News that hasn't hit the headlines - yet
Turkey banned YouTube today, a week after banning Twitter in response to damaging leaks connected to the Turkish government.
But today's ban followed the leaking of an audio recording of top officials discussing a possible military strike in Syria – a security breach that prompted a furious reaction from the government.
Turkey was an early supporter of the Syrian opposition and has had several border skirmishes with the Syrian military – including shooting down a Syrian fighter jet on March 27 that it said had entered its airspace. Today's leaked recording indicates it may be preparing to go on the offensive.
In the recording, Foreign Minister Ahmet Davutoglu, National Intelligence Chief Hakan Fidan, Deputy Chief of Staff of the military Yasar Guler, and Foreign Ministry Undersecretary Feridun Sinirlioglu are heard discussing plans for a military strike – possibly including ground troops – against the Islamic State of Iraq and the Levant (ISIS), a jihadist group fighting in Syria.
In the recording, the four men discuss a possible attack to protect the tomb of Shah Suleiman, the grandfather of the founder of the Ottoman Empire.
Turkey has considered the tomb, which lies on the bank of the Euphrates river about 20 miles inside Syria, part of its territory since 1921, when France, which controlled Syria at the time, granted Turkey control. It is permanently guarded by a platoon of Turkish commandos.
ISIS, the most hardline among an array of antiregime foreign extremist groups operating in northern Syria, recently took control of the area surrounding the tomb and threatened to seize and destroy it. In a video posted online the militants said they would not tolerate "secular" troops on their soil.
“An operation on [ISIS] has solid ground in international law,” a voice alleged to be that of Mr Sinirlioglu is heard in the recording. “We’re going to portray this as Al Qaeda, there’s no difficulty if it’s a matter regarding Al Qaeda. And if it comes to defending the Suleiman Shah tomb, that’s a matter of protecting our land.”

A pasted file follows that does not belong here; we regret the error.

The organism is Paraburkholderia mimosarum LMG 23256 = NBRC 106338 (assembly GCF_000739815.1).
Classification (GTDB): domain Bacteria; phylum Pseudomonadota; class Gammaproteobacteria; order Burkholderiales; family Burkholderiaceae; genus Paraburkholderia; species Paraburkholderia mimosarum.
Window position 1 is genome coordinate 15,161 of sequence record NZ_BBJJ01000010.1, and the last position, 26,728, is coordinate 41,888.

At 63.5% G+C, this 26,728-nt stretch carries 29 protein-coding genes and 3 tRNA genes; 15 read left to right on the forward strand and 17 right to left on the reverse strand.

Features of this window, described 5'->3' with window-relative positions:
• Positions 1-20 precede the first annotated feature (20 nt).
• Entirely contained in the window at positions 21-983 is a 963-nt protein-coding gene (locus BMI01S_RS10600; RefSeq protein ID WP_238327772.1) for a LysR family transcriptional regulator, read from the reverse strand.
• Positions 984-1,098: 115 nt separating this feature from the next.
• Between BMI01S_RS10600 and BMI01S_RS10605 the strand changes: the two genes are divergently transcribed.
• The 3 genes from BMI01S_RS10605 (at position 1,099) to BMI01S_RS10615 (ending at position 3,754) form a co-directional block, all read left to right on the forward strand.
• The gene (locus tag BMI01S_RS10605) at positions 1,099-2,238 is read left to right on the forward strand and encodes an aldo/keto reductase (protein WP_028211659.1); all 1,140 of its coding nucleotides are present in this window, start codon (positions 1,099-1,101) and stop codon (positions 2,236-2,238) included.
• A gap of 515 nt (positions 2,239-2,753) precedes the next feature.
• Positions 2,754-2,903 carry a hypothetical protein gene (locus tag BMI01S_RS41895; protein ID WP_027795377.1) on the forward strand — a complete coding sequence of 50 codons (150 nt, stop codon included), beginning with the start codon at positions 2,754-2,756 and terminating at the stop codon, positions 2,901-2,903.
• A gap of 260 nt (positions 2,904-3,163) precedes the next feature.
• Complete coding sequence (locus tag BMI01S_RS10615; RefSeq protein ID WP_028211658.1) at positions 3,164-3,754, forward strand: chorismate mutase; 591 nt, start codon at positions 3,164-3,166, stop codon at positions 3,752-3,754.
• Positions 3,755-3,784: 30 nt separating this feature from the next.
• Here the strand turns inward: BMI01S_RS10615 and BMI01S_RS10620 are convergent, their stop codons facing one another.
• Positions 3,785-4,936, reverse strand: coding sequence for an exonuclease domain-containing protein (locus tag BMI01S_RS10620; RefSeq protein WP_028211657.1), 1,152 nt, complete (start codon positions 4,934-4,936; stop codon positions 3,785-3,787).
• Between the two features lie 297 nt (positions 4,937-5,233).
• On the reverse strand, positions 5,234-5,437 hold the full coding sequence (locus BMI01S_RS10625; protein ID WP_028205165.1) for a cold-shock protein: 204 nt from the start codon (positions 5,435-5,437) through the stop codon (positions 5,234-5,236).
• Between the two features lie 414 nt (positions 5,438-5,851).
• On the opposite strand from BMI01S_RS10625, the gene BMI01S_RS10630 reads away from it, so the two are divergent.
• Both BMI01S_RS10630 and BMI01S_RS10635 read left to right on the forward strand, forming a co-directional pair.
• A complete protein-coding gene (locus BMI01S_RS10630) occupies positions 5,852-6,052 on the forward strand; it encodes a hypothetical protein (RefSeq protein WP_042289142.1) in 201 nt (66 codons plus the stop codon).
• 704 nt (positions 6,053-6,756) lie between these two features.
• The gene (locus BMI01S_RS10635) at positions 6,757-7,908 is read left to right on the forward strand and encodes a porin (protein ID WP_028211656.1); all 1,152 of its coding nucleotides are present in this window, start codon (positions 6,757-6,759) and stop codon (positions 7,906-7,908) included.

The leak, apparently recorded in recent days using bugging equipment, provoked fury from Turkish leaders. Prime Minister Recep Tayyip Erdogan called it “a vile, cowardly, immoral act.”
Mr. Davutoglu told reporters in the city of Konya, “A cyber attack has been carried out against the Turkish Republic, our state and our valued nation. This is a clear declaration of war.”
Within hours of its upload, Turkey’s broadcasting watchdog had banned all airing of the recording, and a government-appointed telecoms directorate blocked access to YouTube. The move comes just a week after a similar block was imposed on Twitter. Previous leaks have largely exposed issues of corruption within the Erdogan administration and been seen as a way to undermine support for the prime minister.
One comment, attributed to Davutoglu, has been seized upon by Erdogan’s opponents as evidence he is trying to provoke conflict with Syria to divert attention from domestic woes ahead of local elections on March 30.
“The prime minister said that at the current juncture, this attack [on the Suleiman Shah tomb] must be seen as an opportunity for us,” a voice alleged to belong to Davutoglu says.
Erdogan is facing a series of crises prompted by growing domestic unrest and a stream of corruption allegations against his government.
He has claimed the corruption is trumped up and an effort to drive him from office, and has accused a religious network headed by Fethullah Gulen, a Pennsylvania-based imam, of being behind them. Mr. Gulen denies the allegations.